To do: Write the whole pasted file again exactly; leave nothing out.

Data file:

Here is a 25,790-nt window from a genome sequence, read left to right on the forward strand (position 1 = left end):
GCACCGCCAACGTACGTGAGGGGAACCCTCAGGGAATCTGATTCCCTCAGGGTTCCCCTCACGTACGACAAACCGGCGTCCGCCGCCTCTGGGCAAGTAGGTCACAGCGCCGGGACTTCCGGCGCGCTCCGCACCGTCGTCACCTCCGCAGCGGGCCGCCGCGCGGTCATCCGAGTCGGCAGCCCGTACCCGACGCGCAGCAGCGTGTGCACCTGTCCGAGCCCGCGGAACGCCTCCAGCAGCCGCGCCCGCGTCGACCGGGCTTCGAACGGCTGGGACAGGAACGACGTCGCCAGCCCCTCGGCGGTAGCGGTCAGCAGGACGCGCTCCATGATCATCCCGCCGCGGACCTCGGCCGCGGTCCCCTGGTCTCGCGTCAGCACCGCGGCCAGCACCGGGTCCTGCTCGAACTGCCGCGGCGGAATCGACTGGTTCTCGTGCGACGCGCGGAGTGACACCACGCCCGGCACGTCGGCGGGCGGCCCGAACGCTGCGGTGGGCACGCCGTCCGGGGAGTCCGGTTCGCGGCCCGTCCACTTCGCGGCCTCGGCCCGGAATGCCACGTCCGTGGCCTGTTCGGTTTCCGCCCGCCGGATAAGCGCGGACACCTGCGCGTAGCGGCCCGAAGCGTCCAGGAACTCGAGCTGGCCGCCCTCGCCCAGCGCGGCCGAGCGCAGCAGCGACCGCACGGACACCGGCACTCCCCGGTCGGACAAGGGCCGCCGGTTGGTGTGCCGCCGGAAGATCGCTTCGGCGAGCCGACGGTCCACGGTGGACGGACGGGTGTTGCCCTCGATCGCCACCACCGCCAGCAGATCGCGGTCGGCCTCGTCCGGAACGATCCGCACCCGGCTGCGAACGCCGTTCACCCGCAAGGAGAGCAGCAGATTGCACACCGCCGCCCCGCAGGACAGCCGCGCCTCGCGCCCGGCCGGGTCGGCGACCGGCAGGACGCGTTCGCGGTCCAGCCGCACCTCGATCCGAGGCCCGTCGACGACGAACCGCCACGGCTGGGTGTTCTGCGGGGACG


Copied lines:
Here is a 25,790-nt window from a genome sequence, read left to right on the forward strand (position 1 = left end):
GCACCGCCAACGTACGTGAGGGGAACCCTCAGGGAATCTGATTCCCTCAGGGTTCCCCTCACGTACGACAAACCGGCGTCCGCCGCCTCTGGGCAAGTAGGTCACAGCGCCGGGACTTCCGGCGCGCTCCGCACCGTCGTCACCTCCGCAGCGGGCCGCCGCGCGGTCATCCGAGTCGGCAGCCCGTACCCGACGCGCAGCAGCGTGTGCACCTGTCCGAGCCCGCGGAACGCCTCCAGCAGCCGCGCCCGCGTCGACCGGGCTTCGAACGGCTGGGACAGGAACGACGTCGCCAGCCCCTCGGCGGTAGCGGTCAGCAGGACGCGCTCCATGATCATCCCGCCGCGGACCTCGGCCGCGGTCCCCTGGTCTCGCGTCAGCACCGCGGCCAGCACCGGGTCCTGCTCGAACTGCCGCGGCGGAATCGACTGGTTCTCGTGCGACGCGCGGAGTGACACCACGCCCGGCACGTCGGCGGGCGGCCCGAACGCTGCGGTGGGCACGCCGTCCGGGGAGTCCGGTTCGCGGCCCGTCCACTTCGCGGCCTCGGCCCGGAATGCCACGTCCGTGGCCTGTTCGGTTTCCGCCCGCCGGATAAGCGCGGACACCTGCGCGTAGCGGCCCGAAGCGTCCAGGAACTCGAGCTGGCCGCCCTCGCCCAGCGCGGCCGAGCGCAGCAGCGACCGCACGGACACCGGCACTCCCCGGTCGGACAAGGGCCGCCGGTTGGTGTGCCGCCGGAAGATCGCTTCGGCGAGCCGACGGTCCACGGTGGACGGACGGGTGTTGCCCTCGATCGCCACCACCGCCAGCAGATCGCGGTCGGCCTCGTCCGGAACGATCCGCACCCGGCTGCGAACGCCGTTCACCCGCAAGGAGAGCAGCAGATTGCACACCGCCGCCCCGCAGGACAGCCGCGCCTCGCGCCCGGCCGGGTCGGCGACCGGCAGGACGCGTTCGCGGTCCAGCCGCACCTCGATCCGAGGCCCGTCGACGACGAACCGCCACGGCTGGGTGTTCTGCGGGGACG